I get it. People are shy to have their work edited by others. There’s a deep-seated deer-in-headlights moment when we know that our work is going to be looked at by someone else; someone who might have a critique for us! It sends us directly back to grade school and red pens and “writing lines” exactly perfectly, row by row.
However, sometimes an informed second opinion can help. And sometimes, we simply need to take a second look.
Check out the following snippet of a blog post from Jemma at Squidge & Bean, etc. Guess which sample is the unedited first draft, and which is after a few questions to the author.
Last night, R. got out of bed. “I’m going to school tomorrow,” she shouted from the top of the stairs. Then, she got back into bed and slept until morning. Sometimes the excitement of childhood makes me want to weep happy tears.
Rachel is a sleeping superstar; each night we read a book together as she snuggles with her doggie, we blow each other kisses as I close the door, and then she sleeps for eleven hours. Last night was different. Ten minutes after the final kiss goodnight, her door opened and my husband and I listened to her pitter-patter footsteps from the living room below. “I’m going to school tomorrow,” she sang out from the safety-gate at the top of the stairs. Without giving us the chance to go up to her, she skipped back to bed and slept until morning. Sometimes the uncontrollable excitement of childhood makes me want to weep happy tears.
Can you see how, in the second sample, the author shows us an image? (Hint: Sample B isn’t the first draft.) By rounding out some details, we get a clearer picture of the scene, and even begin to see that the main character here is a little girl–possibly on the eve of her first day of school. We start to feel the excitement from the writing, long before the word “excitement ever appears.
In working with Jemma, I asked questions to dig a little deeper into the content. I asked her about emotions and details, and we talked about bringing the reader right into the details by crafting a scene with her writing.
how can I do some of this myself?
1. When writing your first draft, write. Get it all out! Then, run through your writing again and ask yourself, “How can I show instead of tell”?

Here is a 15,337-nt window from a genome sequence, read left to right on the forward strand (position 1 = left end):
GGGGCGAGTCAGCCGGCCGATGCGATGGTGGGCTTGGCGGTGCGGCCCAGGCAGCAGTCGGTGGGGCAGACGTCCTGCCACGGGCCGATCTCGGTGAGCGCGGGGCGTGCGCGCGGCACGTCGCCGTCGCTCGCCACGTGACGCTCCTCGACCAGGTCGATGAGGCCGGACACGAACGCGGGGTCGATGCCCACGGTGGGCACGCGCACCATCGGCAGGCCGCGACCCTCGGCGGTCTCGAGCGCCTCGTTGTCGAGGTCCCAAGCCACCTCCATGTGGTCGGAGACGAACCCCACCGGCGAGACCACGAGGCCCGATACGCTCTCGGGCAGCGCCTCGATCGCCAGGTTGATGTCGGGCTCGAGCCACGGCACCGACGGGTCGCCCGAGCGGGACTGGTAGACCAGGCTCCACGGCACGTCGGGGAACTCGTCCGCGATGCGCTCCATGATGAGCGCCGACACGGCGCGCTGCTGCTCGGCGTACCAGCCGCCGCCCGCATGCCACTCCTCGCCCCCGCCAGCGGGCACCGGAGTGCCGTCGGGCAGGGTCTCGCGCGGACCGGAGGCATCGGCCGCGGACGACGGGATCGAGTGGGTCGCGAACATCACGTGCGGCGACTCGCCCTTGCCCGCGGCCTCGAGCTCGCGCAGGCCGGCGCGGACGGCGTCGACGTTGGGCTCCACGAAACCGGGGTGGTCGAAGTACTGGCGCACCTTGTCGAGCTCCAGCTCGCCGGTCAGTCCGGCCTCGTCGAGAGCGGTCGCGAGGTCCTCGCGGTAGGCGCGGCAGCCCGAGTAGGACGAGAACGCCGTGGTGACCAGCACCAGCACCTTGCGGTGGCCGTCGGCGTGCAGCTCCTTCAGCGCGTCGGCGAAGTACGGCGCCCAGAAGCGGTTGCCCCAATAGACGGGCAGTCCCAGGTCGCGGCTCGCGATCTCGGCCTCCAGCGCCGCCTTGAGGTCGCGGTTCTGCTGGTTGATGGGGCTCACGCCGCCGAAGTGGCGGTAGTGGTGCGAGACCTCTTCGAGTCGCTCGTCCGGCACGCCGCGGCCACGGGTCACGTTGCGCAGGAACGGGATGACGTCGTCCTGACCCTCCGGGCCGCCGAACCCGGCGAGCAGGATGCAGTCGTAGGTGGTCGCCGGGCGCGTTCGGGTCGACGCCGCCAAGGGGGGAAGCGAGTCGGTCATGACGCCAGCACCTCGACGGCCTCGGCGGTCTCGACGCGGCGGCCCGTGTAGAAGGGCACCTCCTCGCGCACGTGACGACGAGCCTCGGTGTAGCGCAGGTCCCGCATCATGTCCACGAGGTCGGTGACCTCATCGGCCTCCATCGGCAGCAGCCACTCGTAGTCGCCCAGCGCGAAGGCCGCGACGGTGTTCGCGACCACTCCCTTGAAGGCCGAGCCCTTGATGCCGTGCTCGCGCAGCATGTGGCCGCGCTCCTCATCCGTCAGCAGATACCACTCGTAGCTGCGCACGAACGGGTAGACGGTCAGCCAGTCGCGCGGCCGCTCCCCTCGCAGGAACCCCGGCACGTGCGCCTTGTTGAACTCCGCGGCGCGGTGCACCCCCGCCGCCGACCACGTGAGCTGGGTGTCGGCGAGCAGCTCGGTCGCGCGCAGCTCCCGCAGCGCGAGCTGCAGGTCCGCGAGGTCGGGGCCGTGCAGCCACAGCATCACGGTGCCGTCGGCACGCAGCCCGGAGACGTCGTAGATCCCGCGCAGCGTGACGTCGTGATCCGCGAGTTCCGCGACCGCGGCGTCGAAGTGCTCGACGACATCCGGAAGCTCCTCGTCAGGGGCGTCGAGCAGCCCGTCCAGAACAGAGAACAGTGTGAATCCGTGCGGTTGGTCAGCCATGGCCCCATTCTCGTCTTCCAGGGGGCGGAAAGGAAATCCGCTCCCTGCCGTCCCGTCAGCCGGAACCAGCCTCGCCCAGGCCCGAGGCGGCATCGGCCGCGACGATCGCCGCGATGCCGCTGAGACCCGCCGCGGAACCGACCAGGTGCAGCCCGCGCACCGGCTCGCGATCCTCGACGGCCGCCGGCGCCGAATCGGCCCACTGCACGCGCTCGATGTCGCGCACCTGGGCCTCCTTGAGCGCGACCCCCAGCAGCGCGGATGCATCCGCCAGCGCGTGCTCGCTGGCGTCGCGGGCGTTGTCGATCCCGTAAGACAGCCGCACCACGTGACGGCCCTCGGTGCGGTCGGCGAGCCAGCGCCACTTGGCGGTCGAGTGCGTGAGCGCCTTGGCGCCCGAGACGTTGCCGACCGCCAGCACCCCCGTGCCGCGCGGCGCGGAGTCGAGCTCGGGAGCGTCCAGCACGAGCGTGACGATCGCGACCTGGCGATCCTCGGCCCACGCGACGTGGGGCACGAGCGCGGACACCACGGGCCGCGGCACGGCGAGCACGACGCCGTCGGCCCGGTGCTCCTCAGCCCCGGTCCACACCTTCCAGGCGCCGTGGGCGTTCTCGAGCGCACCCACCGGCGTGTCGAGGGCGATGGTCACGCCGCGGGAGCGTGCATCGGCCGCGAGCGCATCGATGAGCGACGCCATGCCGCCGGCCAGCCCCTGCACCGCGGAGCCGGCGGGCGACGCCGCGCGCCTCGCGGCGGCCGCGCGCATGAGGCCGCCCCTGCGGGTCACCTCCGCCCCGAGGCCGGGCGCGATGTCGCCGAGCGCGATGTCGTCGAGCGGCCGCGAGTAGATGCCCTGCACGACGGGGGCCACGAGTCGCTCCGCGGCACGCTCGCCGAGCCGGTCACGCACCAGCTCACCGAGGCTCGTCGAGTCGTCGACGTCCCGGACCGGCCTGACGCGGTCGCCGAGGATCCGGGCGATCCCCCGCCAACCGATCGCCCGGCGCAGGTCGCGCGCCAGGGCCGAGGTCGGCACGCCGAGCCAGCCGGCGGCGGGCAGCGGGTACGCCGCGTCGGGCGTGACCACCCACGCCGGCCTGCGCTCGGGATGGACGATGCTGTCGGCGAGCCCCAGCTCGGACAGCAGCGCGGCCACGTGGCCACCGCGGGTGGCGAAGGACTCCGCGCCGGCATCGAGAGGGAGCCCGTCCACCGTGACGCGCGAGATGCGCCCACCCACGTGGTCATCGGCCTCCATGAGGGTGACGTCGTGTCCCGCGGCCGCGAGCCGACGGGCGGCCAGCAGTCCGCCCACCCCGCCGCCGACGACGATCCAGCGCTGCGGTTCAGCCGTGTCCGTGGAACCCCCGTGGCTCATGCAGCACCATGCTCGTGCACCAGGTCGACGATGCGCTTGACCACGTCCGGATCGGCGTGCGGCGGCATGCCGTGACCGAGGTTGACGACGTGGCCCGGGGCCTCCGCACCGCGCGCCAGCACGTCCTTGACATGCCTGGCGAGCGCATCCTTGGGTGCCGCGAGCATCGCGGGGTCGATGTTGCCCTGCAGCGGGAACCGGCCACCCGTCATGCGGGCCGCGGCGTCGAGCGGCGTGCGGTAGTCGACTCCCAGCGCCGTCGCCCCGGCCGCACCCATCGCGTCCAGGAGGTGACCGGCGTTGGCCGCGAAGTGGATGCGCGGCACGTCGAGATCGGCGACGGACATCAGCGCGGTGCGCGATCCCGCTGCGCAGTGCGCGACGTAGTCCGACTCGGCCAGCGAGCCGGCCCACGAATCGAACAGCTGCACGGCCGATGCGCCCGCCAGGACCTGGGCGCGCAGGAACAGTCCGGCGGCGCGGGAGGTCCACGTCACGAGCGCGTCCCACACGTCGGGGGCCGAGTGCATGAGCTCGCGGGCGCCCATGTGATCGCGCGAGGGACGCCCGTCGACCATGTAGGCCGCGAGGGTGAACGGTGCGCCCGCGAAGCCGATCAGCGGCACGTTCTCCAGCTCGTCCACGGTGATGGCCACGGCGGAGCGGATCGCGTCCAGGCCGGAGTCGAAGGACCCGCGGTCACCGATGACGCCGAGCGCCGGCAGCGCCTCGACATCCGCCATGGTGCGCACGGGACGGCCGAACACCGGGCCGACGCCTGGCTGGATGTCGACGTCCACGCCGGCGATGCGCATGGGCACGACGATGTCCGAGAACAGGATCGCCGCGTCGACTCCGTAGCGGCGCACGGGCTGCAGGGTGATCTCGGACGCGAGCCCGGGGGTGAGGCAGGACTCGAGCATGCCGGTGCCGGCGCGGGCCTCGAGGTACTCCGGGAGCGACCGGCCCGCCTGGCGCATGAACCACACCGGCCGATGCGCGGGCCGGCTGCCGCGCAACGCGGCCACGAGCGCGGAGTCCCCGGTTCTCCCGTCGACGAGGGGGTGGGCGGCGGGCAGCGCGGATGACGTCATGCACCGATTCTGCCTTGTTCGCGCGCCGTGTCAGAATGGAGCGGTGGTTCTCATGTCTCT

2. Read your writing out loud. Like, with a full voice and a pretend audience. You can do this with your bio, your sales pages, blog posts: anything. Where something doesn’t sound right to your ear, it probably isn’t working right on the paper. Mark it and go back to figure it out.
3. Your high school english teacher was right: if at all possible, do your writing and let it sit overnight. When you pick it up again the next day, you’ll likely see the typos and awkward word associations and tense problems.
things to watch for
1. Typos on your etsy listings–people can’t find your product if it isn’t captured in the search term.
2. Confused chronology in instructions–something so simple as listing your shipping before your ordering information can throw a buyer off. Not only is it confusing, but it sets up an idea that your biz isn’t super-professional.
3. Appropriate language and tone–chatty convos can be quite inviting. . . if that fits the nature of your business. If you are working on high end orders, you might think about slightly more formal language.
when do I really need an editor?
Professional editors can help with all of the above, but also with a grander vision of your work’s direction. Substantive editing can involve completely re-organizing the content and structure of your writing to make it flow or be more persuasive. Copy editing can help your sentences flow and be more easily readable. Editors watch for potential mis-communications and flag possible legal points. And more.
Now, I encourage you to be brave! Think about your writing as a two-step process: build in time to take a second look at it. Enlist a brilliant friend to help out. Or, if your business warrants it, consider hiring a professional.
And tell me, have you ever written and had someone else look at your work? How did it turn out for you? What did it feel like?
Special thanks go out to Jemma at at Squidge & Bean, etc. for her bravery at having all of us look at her writing (before & after!) and her cooperation with tackling my suggestions!
we ALL need an editor (glorious and external like you, LoriAnn or cozy and internal like ourselves, but better). Thanks for the starter lesson. I’m off to READ ALOUD:)
Sending you happy editing & writing love Dy!!
I write a column for a regional magazine from the angle that beauty products are a form of art media. One of the reasons I do it is because of the editing process. I love seeing what gets changed, what gets kept. Once, there were many revisions. The editor, a good friend, said midway I lost my voice. He gave it back to me.
Being edited makes you a better writer. Thank you for this post!
Lori, it was a complete pleasure to work with you. Your advice catapulted my writing to another level. I’m excited to use my new knowledge as I move forward with my new business and blog. Thanks so much again, Jemma
That post really did become a work of art. I think I might want to learn a bit more about Rachel and her first day at school….
It’s so good to hear your feedback!
Colleen: I love that you found your voice again, with an editor’s help.
Dyana: I can hear you e-nun-ci-a-ting through your written word.
Jemma: you are a treat to work with.
Tania: yes! Yes!
Jessika: thanks for the opportunity!
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